It’s been revealed there were enough vaccines for all of the children in Northland after a Meningococcal W outbreak despite the Prime Minister and Health Minister saying that wasn’t the case, MP for Whangarei Dr Shane Reti says.

“When the outbreak was declared in November last year a decision was made not to vaccinate 5-12 year-olds. Prime Minister Jacinda Ardern and Health Minister David Clark repeatedly said that was because of a global shortage in vaccines.

“However, I have now uncovered evidence that in addition to the 20,000 vaccines PHARMAC purchased from its preferred provider Sanofi, it had also asked Pfizer what vaccines it had available and was told there were an additional 30,000 vaccines which would have protected all Northland children.

“Both vaccines were recommended by the expert group, they just came from different providers. PHARMAC contacted Pfizer soon after the outbreak and was told they could be available within two weeks, while the other vaccines from Sanofi would take four weeks to get to New Zealand and there would be an additional $10,000 cost for air freight.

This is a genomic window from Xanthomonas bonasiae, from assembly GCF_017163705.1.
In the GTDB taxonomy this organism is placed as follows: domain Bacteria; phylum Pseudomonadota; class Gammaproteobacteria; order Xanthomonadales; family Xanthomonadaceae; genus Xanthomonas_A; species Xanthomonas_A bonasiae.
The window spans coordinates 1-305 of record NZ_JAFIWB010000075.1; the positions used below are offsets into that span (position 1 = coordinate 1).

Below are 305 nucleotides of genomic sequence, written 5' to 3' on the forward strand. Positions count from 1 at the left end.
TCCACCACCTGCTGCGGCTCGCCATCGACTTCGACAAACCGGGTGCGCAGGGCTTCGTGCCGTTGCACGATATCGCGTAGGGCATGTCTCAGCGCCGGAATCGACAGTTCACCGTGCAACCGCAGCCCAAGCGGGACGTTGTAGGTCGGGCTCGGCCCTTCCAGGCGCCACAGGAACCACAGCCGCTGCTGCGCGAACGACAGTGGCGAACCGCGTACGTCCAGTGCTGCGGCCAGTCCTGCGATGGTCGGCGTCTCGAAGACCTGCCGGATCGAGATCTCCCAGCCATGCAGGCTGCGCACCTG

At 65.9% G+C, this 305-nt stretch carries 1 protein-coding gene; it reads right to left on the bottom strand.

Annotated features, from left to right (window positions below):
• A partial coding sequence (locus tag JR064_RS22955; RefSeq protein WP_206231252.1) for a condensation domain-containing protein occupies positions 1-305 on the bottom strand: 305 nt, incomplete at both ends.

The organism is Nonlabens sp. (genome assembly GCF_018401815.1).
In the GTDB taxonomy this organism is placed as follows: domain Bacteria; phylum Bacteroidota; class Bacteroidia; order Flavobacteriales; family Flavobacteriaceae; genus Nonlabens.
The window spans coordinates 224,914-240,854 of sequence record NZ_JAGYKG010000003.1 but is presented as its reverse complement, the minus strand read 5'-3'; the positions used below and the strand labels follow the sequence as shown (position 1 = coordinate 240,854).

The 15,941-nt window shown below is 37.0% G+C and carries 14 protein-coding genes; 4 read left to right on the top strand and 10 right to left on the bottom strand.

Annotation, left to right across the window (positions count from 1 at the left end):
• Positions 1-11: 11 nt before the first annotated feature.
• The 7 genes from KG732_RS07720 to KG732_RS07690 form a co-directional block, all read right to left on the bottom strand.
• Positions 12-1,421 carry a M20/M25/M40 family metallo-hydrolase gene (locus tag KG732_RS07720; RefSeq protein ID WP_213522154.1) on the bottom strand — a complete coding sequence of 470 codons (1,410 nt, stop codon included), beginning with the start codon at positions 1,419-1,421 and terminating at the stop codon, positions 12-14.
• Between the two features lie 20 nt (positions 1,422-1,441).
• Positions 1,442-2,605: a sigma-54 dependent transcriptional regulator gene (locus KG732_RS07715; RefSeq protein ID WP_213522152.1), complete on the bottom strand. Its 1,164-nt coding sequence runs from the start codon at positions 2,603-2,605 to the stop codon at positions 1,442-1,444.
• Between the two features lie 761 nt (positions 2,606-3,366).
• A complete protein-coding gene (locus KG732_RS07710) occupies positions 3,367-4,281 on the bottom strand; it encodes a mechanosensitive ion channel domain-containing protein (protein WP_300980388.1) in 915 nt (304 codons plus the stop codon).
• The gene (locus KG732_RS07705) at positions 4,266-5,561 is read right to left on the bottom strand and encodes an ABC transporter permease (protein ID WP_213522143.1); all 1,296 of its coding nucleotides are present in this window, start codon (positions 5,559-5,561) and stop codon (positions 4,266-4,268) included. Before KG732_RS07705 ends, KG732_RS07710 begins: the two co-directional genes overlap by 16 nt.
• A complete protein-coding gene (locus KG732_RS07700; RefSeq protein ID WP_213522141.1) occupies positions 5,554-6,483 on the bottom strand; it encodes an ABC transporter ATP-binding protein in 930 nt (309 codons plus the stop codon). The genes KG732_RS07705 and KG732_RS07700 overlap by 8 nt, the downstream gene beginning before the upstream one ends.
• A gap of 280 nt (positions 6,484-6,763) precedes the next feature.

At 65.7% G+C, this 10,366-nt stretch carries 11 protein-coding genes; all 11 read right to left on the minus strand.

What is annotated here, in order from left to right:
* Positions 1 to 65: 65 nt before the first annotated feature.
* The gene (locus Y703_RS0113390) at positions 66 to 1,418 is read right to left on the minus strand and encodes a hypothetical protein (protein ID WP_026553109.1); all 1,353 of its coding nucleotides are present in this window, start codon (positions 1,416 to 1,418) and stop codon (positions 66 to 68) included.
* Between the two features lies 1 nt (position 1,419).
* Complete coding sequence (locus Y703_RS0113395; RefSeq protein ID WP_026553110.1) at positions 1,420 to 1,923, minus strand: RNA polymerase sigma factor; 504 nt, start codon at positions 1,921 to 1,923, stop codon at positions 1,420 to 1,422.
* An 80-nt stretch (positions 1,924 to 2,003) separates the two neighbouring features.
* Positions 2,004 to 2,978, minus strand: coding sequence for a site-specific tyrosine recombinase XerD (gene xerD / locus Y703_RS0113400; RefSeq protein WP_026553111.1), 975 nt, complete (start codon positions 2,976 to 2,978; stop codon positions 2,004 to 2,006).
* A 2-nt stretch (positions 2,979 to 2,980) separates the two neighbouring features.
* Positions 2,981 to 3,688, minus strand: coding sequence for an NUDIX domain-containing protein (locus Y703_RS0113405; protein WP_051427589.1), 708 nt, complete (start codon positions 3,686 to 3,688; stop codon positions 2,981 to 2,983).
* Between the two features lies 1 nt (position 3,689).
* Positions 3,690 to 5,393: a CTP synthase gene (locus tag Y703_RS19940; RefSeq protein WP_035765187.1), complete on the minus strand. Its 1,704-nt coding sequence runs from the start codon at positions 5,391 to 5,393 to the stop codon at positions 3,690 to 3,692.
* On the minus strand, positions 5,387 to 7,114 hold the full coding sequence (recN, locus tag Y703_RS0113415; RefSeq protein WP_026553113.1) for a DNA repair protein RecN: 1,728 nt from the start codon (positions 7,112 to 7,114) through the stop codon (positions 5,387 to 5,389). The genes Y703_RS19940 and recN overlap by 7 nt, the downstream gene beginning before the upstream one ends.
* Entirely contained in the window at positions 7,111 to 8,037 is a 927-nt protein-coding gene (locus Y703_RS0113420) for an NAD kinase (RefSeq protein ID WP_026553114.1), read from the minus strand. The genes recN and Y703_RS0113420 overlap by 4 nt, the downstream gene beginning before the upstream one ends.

“There are now serious questions that need to be answered about why there were repeated claims of a shortage. Did PHARMAC advise the Minister that more vaccines were available? Did the Minister do everything he could to make sure that more vaccines could be secured? Did the Prime Minister know that more vaccines were available?

“Northland parents deserve answers about why they couldn’t vaccinate their children during a deadly outbreak and why they were lied to. A seven month old baby contracted Meningitis after the vaccination programme was underway, this might not have happened if the full vaccination programme was rolled out.

“Amidst a litany of concerns we have proposals for how Meningitis outbreaks in the future can be better managed, but for now, the people of Northland have been badly let down by the Government and urgent answers are needed about why the availability of further vaccines was kept under wraps.”

Share this post